zorgon said...

"Some of this is outside what I understand."

Yeah, I'm going to say I'm with JoAnne there! ;)

Fascinating stuff. Could be straight out of National Geographic -- intrepid explorer gains the confidence of the remote tribe and learns of their customs and rituals in a fair and respectful way, returns to give a slide show at the Explorers' Guild ...

doris day said...

brava! sensitive and insightful.

Denny Shane said...

This was a very interesting article Erin... thanks for researching it so thoroughly.

As you know I have been divorced for 6 years. In those 6 years I haven't had sex at all. Ok, not with someone anyway. But after your thoroughly interesting article I am seeing a possibility here.

I might as well get rid of this good for nothing penis and get one of those new fangled vaginas. Then all my problems would just float away.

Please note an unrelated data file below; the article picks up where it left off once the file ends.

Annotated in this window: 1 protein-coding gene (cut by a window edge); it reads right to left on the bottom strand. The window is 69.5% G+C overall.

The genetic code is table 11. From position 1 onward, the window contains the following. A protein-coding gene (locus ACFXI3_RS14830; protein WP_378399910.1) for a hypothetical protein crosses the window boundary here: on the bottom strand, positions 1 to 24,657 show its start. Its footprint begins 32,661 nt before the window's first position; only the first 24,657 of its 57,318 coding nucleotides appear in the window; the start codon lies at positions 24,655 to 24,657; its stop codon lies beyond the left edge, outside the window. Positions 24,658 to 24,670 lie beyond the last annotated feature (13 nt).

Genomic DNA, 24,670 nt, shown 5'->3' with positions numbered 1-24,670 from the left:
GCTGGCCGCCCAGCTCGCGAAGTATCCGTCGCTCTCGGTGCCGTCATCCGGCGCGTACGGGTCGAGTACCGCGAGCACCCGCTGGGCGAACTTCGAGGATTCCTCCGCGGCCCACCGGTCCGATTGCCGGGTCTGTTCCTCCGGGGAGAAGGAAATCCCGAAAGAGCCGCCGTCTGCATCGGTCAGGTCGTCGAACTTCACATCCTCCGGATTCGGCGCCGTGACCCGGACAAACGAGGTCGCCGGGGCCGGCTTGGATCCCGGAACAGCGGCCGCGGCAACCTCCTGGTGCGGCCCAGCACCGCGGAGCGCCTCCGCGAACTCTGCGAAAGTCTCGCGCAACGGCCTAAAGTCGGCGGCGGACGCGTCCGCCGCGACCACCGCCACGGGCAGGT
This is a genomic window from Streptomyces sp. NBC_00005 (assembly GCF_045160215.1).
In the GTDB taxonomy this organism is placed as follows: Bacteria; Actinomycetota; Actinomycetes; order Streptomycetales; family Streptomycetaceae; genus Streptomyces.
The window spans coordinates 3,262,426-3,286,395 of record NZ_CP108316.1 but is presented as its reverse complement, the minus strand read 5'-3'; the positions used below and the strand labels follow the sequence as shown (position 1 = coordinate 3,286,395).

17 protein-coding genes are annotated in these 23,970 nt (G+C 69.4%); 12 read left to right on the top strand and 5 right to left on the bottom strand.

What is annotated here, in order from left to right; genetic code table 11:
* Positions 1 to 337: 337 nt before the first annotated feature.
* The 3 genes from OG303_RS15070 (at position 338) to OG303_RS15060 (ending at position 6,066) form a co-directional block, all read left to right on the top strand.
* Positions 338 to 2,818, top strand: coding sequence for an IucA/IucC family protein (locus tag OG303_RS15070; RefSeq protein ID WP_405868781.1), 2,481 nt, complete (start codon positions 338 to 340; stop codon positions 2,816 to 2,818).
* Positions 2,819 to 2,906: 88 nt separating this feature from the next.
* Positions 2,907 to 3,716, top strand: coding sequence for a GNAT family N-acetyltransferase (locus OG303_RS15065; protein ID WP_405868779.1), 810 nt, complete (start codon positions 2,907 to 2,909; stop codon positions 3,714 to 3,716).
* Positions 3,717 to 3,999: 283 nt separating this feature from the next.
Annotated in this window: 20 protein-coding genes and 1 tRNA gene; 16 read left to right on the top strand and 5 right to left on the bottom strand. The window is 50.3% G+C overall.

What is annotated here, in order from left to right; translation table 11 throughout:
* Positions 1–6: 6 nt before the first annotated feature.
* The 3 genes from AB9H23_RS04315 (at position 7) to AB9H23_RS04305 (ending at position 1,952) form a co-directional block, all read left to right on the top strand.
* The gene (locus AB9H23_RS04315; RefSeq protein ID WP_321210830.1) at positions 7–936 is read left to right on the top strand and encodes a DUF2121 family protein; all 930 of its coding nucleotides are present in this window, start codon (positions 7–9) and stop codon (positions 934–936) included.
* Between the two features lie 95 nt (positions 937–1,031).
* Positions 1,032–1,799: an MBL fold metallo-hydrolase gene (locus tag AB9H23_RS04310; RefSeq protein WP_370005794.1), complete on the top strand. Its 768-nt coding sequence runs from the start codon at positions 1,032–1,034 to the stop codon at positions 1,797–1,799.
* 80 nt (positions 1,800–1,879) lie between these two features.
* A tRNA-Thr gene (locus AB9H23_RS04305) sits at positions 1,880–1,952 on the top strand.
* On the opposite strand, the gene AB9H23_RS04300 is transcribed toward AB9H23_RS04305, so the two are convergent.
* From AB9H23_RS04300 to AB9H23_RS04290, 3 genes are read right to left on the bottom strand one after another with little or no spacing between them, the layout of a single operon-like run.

sxKitten said...

An excellent article on a difficult subject, it makes me wish it were possible to force people to be more tolerant and open-minded.

Anita said...

Erin do you still speak to any of the people you interviewed? I live in Midtown and it is the Gay Mecca of Georgia. There are transvestite prostitutes (transvestitutes) that march outside my building on the street corner nearly every night. They regularly have drag shows at the corner sushi bar and I live 3 blocks from where the Pride Parade launches every year. I heart all of these people for having the balls to come out in the South and I heart you for writing an article that works and doesn't turn people off to the transgendered or the gender confused. Bravo, Erin. Bravo.

Zen Wizard said...

In completely, TOTALLY unrelated news, there is going to be a new show called, "The Search for the Next Pussycat Doll."